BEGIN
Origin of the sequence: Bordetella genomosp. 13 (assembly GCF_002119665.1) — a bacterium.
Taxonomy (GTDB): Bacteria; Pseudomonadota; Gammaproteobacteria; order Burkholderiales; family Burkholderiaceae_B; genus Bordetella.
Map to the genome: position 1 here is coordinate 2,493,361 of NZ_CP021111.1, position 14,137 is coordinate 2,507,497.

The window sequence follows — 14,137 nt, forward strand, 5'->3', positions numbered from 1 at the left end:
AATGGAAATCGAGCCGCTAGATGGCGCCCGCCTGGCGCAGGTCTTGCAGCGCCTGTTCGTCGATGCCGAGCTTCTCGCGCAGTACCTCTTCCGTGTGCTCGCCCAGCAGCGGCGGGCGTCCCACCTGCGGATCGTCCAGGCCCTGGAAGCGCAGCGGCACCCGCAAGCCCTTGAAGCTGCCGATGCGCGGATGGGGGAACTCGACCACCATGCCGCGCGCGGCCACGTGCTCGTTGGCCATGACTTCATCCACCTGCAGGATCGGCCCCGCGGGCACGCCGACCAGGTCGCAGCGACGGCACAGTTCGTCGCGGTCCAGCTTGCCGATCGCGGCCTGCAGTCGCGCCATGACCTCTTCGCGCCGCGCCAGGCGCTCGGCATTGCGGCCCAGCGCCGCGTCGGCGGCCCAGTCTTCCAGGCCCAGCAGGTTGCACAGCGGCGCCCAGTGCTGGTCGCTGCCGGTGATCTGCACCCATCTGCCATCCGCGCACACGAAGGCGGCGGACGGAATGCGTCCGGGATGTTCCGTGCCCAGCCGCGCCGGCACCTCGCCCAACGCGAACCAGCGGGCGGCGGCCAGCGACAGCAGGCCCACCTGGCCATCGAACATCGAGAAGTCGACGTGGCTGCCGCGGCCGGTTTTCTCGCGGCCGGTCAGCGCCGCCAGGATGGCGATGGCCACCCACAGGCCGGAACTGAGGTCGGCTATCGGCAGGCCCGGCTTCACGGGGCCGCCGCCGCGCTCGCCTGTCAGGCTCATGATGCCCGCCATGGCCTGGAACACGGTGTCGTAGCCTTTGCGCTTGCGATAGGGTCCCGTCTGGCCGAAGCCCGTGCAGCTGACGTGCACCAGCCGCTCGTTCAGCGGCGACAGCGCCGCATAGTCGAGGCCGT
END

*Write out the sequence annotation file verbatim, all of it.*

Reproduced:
Origin of the sequence: Bordetella genomosp. 13 (assembly GCF_002119665.1) — a bacterium.
Taxonomy (GTDB): Bacteria; Pseudomonadota; Gammaproteobacteria; order Burkholderiales; family Burkholderiaceae_B; genus Bordetella.
Map to the genome: position 1 here is coordinate 2,493,361 of NZ_CP021111.1, position 14,137 is coordinate 2,507,497.

The window sequence follows — 14,137 nt, forward strand, 5'->3', positions numbered from 1 at the left end:
AATGGAAATCGAGCCGCTAGATGGCGCCCGCCTGGCGCAGGTCTTGCAGCGCCTGTTCGTCGATGCCGAGCTTCTCGCGCAGTACCTCTTCCGTGTGCTCGCCCAGCAGCGGCGGGCGTCCCACCTGCGGATCGTCCAGGCCCTGGAAGCGCAGCGGCACCCGCAAGCCCTTGAAGCTGCCGATGCGCGGATGGGGGAACTCGACCACCATGCCGCGCGCGGCCACGTGCTCGTTGGCCATGACTTCATCCACCTGCAGGATCGGCCCCGCGGGCACGCCGACCAGGTCGCAGCGACGGCACAGTTCGTCGCGGTCCAGCTTGCCGATCGCGGCCTGCAGTCGCGCCATGACCTCTTCGCGCCGCGCCAGGCGCTCGGCATTGCGGCCCAGCGCCGCGTCGGCGGCCCAGTCTTCCAGGCCCAGCAGGTTGCACAGCGGCGCCCAGTGCTGGTCGCTGCCGGTGATCTGCACCCATCTGCCATCCGCGCACACGAAGGCGGCGGACGGAATGCGTCCGGGATGTTCCGTGCCCAGCCGCGCCGGCACCTCGCCCAACGCGAACCAGCGGGCGGCGGCCAGCGACAGCAGGCCCACCTGGCCATCGAACATCGAGAAGTCGACGTGGCTGCCGCGGCCGGTTTTCTCGCGGCCGGTCAGCGCCGCCAGGATGGCGATGGCCACCCACAGGCCGGAACTGAGGTCGGCTATCGGCAGGCCCGGCTTCACGGGGCCGCCGCCGCGCTCGCCTGTCAGGCTCATGATGCCCGCCATGGCCTGGAACACGGTGTCGTAGCCTTTGCGCTTGCGATAGGGTCCCGTCTGGCCGAAGCCCGTGCAGCTGACGTGCACCAGCCGCTCGTTCAGCGGCGACAGCGCCGCATAGTCGAGGCCGT